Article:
The wider agricultural area, which we snaked through before and after the sessions at Belle Glade, hosted a variety of birdlife which altered according to often subtle changes in habitat type. Northern Harriers, Loggerhead Shrikes and American Kestrels were omnipresent, muppet-like Crested Caracaras strutted and sentried throughout, and during the winding journey southbound on the 24th, the expansive cereal crops gave way to olive groves, fertile greenery and flooded fields, and then more 'natural' grass- and swamplands as we graded into Big Cypress National Wildlife Refuge.
Abundant ibises, storks, pelicans, herons and egrets continued to feature throughout (as they did until boarding the plane home), and birds of prey became even more prevalent - aside from the countless vultures, regular run-ins with the effortlessly beautiful Swallow-tailed Kites, numerous American Kestrels (we counted up to fifty and then gave up), Caracaras, omnipresent Red-shouldered Hawks, Northern Harriers and Ospreys, and well-scattered Bald Eagles, we had great views of both Swainson's and Short-tailed Hawks.
Passerines were also entertaining in this area - roadside stops produced four superb Scissor-tailed Flycatchers, a Western Kingbird, the first White-eyed Vireo (in full song), the first flock of Cedar Waxwings (in the burning midday sun outside a McD****ds), numerous Palm Warblers, well scattered Yellow-rumped Warblers and Savannah and Swamp Sparrows.
By evening we'd reached our overnight stopover on the western fringe of the Everglades, Everglades City (a city in name only - by all accounts more of a fairly serene holiday village).
The 25th - another beautiful hot and sunny day - was dedicated to the Everglades and Big Cypress preserves (but not before a singing Chuck-will's-widow outside the apartment pre-dawn). Heading out along the Tamiami Trail early on, making plenty of stops en route, we did the tourist thing for a couple of hours - a looping, guided 'tram-ride' through the heart of the Everglades. Aimed at generalist tourists (and naturally somewhat frustrating, as e.g. interesting sparrows were flushed at close quarters never to be seen again), the open-sided vehicle nonetheless allowed point-blank views of a fine cross section of native wildlife.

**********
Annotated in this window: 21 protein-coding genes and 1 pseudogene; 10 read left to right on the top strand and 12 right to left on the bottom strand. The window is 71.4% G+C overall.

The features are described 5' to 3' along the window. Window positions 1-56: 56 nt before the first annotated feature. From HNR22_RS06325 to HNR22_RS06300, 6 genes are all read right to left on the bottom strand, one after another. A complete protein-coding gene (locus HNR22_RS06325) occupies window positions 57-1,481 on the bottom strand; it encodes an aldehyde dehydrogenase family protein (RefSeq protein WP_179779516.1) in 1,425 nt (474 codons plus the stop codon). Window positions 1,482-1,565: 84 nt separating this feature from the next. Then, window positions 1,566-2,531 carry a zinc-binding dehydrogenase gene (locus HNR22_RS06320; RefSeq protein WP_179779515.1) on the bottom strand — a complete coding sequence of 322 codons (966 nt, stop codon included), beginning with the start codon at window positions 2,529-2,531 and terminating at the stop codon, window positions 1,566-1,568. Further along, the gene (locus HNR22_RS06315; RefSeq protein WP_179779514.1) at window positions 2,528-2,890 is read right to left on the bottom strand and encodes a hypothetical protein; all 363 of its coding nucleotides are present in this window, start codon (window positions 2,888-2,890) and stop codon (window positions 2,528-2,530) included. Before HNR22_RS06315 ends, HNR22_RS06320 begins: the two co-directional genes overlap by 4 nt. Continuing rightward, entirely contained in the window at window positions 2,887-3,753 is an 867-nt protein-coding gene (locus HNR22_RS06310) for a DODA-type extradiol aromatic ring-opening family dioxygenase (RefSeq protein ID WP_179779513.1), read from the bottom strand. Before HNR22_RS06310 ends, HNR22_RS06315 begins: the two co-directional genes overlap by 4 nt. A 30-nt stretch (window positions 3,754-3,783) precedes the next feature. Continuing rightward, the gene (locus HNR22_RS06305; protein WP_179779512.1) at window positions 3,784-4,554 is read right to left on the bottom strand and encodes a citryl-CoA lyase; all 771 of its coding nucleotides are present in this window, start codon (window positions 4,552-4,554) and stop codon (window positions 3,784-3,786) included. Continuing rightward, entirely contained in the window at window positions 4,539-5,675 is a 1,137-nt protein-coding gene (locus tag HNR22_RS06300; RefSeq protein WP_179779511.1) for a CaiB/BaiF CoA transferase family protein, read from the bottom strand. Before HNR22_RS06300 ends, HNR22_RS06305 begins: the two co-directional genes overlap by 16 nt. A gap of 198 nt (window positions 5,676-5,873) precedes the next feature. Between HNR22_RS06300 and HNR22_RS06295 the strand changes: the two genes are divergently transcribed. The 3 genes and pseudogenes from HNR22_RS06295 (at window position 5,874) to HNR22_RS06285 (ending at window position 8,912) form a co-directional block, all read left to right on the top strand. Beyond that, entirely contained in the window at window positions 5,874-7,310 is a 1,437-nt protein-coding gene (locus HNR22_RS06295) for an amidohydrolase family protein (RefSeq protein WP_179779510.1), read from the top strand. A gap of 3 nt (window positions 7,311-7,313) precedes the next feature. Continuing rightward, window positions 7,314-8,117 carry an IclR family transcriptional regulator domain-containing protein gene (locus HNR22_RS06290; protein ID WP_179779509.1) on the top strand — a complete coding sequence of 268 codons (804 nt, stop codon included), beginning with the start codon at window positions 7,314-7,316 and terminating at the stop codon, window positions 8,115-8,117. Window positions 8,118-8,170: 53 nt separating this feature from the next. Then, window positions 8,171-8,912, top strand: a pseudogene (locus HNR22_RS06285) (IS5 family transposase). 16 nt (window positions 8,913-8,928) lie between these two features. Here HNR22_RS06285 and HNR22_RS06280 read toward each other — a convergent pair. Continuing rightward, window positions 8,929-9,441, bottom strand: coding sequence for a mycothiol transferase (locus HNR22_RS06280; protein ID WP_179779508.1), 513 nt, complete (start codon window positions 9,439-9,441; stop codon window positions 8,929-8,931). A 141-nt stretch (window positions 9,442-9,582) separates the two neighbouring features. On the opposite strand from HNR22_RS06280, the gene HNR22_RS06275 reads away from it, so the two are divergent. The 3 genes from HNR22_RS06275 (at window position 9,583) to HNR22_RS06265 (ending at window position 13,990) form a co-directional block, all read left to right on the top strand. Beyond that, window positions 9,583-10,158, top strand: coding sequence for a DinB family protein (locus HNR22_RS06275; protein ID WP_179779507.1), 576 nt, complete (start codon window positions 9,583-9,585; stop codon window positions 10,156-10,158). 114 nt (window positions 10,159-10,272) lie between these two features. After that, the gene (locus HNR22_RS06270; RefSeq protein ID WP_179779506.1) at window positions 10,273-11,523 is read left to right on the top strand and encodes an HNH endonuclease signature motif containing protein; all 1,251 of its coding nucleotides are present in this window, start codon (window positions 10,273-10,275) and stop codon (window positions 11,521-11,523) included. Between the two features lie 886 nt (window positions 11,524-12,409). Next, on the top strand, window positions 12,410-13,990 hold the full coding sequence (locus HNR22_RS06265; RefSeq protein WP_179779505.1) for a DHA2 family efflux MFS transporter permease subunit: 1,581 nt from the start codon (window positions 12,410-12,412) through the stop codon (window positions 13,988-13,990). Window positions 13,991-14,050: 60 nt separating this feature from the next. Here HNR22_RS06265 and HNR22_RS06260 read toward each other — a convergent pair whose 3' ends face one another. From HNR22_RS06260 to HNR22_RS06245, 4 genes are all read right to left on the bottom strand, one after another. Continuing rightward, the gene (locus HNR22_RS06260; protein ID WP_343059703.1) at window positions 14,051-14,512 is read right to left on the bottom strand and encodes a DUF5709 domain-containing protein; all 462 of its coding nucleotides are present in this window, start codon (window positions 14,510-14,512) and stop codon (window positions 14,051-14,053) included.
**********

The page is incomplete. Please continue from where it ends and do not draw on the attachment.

All the usual suspects wandered tamely within a couple of metres (including Roseate Spoonbills, both Yellowlegs, and Wilson's Snipe), and a stop-off at the main viewpoint produced perfect views of Yellow-crowned Night Herons (and plenty of comical fledgling Anhingas).
Eager to get away from the tourist trail (although not before watching Palm Warblers coming to bread in the carpark), we cut into the outback of the Everglades along the 'Loop Road' (a track through the redneck hinterland) for the next few hours, stopping en route at a trashy Native American roadside diner for a coronary-destroying lunch, with 'gators, gallinules and grackles within a few metres.
A good panorama from the roadside over the expansive marshes was factored in for one of our target species in the area. Half an hour's scanning later and no joy, until we were just about to move on - but not before our quarry, a stunning male Snail Kite, quartered the marsh before eventually dipping down out view.
The Loop Road provided plenty of welcome Lynchian weirdness as well as good birding; small flocks of passerines included the first Black-and white Warblers, Great Crested Flycatchers, Blue-gray Gnatcatchers and Prairie Warblers of the trip amongst many common species.
A late evening spin around te local area was entertaining for Purple Martin colonies, more warblers and marshland species, and the novelty of being cruised along a side-road (a shaved head and a straw cowboy hat remain universally misinterpreted, but so it goes).
The 26th was our first experience of inclement weather - a huge thunderstorm in the early hours (which cut electricity and sounded more like an earthquake) rendered land normally high and dry just another part of the swamp and mud, and the morning was hampered by a humid, thick fog at our next port of call, Marco Island.
However, a drive into (the typically catchily-titled) Rookery Bay National Estuarine Research Reserve was very productive; a dirt track through sandy pine woodland and scrub produced close-to Common Ground-doves and Pileated Woodpeckers, and one of the surprises of the trip - a singing Shiny Cowbird.